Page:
Teaching physical education to children with disabilities
Ohio State part of grant that will mentor educators, better equip PE teachers
Seven million children in the United States — about 14 percent of those ages 3 to 21 — receive special education.
Some use wheelchairs, have autism or visual impairments. All are guaranteed a free, appropriate public education — just like that of other children — thanks to the Individuals with Disabilities Education Act.
Under the seminal 1975 Act, children regardless of disability type or severity can be included in general education classrooms, learning beside peers without disabilities.
But when it comes to their physical education, those children’s teachers can feel ill-equipped to instruct them.
Samuel R. Hodge, professor of kinesiology at Ohio State’s College of Education and Human Ecology, has conducted national and international studies about the attitudes of physical education teachers toward teaching students with disabilities.
“One of the most powerful themes that consistently comes out of that research is that teachers feel inadequately prepared to teach students with disabilities,” he said.
A new $6.5 million grant by the U.S. Department of Education will help remedy that. The grant will train 25 doctoral scholars to become college educators, researchers and advocates for adapted physical education, or general PE that has been modified so that people with disabilities can participate.
Hodge is a subcontract project director for the grant; he and Ohio State will receive almost $815,000 to train four doctoral scholars. Eight other universities, including East Carolina University, which will house the project, will also participate in the consortium.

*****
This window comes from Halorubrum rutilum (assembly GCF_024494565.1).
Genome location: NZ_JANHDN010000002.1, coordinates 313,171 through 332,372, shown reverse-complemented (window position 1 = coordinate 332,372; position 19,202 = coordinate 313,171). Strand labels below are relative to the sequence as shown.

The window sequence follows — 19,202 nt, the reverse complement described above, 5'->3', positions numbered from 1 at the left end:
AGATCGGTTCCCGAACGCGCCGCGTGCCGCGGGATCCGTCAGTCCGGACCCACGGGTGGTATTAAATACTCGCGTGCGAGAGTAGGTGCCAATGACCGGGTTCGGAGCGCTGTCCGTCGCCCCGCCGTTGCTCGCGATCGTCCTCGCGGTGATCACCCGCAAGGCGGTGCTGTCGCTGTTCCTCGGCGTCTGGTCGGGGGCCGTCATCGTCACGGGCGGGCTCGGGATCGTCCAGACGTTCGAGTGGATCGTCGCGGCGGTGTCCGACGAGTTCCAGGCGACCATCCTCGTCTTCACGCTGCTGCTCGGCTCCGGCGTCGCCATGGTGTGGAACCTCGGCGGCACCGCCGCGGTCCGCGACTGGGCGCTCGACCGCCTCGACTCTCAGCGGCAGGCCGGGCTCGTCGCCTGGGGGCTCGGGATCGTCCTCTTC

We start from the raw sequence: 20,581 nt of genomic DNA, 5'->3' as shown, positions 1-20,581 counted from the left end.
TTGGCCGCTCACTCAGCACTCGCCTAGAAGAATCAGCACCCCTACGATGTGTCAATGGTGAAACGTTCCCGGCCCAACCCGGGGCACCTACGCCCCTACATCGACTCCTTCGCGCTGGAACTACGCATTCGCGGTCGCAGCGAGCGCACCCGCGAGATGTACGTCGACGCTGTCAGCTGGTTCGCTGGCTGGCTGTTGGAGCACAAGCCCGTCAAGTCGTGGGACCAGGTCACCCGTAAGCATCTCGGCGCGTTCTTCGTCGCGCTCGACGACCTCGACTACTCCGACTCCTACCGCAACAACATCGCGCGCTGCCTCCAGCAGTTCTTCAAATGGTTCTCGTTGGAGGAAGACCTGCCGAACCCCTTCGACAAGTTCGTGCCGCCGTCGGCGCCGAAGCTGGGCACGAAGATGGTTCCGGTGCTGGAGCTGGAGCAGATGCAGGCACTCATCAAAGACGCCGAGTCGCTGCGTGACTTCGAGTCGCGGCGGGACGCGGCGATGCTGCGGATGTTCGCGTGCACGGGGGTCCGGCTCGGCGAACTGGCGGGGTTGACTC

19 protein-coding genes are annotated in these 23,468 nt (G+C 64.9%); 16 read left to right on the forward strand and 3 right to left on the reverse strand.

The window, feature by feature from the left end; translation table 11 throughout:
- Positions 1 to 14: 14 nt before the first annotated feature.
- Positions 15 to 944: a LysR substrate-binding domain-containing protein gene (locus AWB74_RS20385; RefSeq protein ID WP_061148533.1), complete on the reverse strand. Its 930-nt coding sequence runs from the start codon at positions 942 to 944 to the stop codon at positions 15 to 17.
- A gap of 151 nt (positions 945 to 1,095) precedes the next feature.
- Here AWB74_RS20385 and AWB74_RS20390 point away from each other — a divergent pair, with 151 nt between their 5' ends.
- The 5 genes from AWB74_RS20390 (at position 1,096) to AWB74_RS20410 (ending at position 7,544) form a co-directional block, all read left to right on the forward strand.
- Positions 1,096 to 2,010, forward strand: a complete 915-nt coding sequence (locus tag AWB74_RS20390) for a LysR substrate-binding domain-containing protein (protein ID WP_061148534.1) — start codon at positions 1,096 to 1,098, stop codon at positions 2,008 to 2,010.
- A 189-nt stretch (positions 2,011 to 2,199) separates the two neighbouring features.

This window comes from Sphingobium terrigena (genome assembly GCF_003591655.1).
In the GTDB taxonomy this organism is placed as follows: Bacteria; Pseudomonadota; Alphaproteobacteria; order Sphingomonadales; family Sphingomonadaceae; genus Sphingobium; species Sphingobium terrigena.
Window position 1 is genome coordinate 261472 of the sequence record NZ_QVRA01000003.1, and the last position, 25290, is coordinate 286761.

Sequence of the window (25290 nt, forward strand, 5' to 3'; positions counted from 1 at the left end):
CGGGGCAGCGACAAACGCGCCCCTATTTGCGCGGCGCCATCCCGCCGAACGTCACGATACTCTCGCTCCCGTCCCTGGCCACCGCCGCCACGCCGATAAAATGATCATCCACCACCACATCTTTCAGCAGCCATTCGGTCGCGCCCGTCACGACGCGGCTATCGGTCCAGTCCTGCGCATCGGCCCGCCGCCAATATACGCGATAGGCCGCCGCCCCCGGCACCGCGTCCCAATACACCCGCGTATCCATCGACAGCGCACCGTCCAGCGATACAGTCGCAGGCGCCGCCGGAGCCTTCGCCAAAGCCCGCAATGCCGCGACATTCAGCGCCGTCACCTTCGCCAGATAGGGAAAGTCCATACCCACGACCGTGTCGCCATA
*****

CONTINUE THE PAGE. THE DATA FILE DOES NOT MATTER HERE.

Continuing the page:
Training future college educators is critical, Hodge said, because the current curriculum for undergraduates places little emphasis on adapted physical education.
“There is not an APE undergraduate degree at most colleges and universities,” he said. “The typical undergraduate degree is for a K-12 physical education teacher, and you have one course to give you some content knowledge as it relates to teaching students with disabilities.”
“With the increased advocacy for inclusion, more and more students with disabilities are being included in general physical education classes without the teachers being adequately prepared,” he said.
The number of students with disabilities who spend 80 percent of their school days in general education classes like physical education has increased — by 30 percent between 1989 and 2013.
That inclusion is imperative, the project’s directors point out, because physical inactivity and poor nutrition create significant health concerns for Americans with disabilities. Obesity rates are substantially higher for the population as a whole.
Twenty percent of the doctoral scholars chosen will be persons of color and people with disabilities themselves.
To broaden the impact of their work, the scholars will present their research findings on a national level and create an online repository for others in the field.
“They will then go out and secure, at least most of them, university positions and train preservice teachers to make certain they have more than just one course,” Hodge said. “They should influence the field in a positive way.”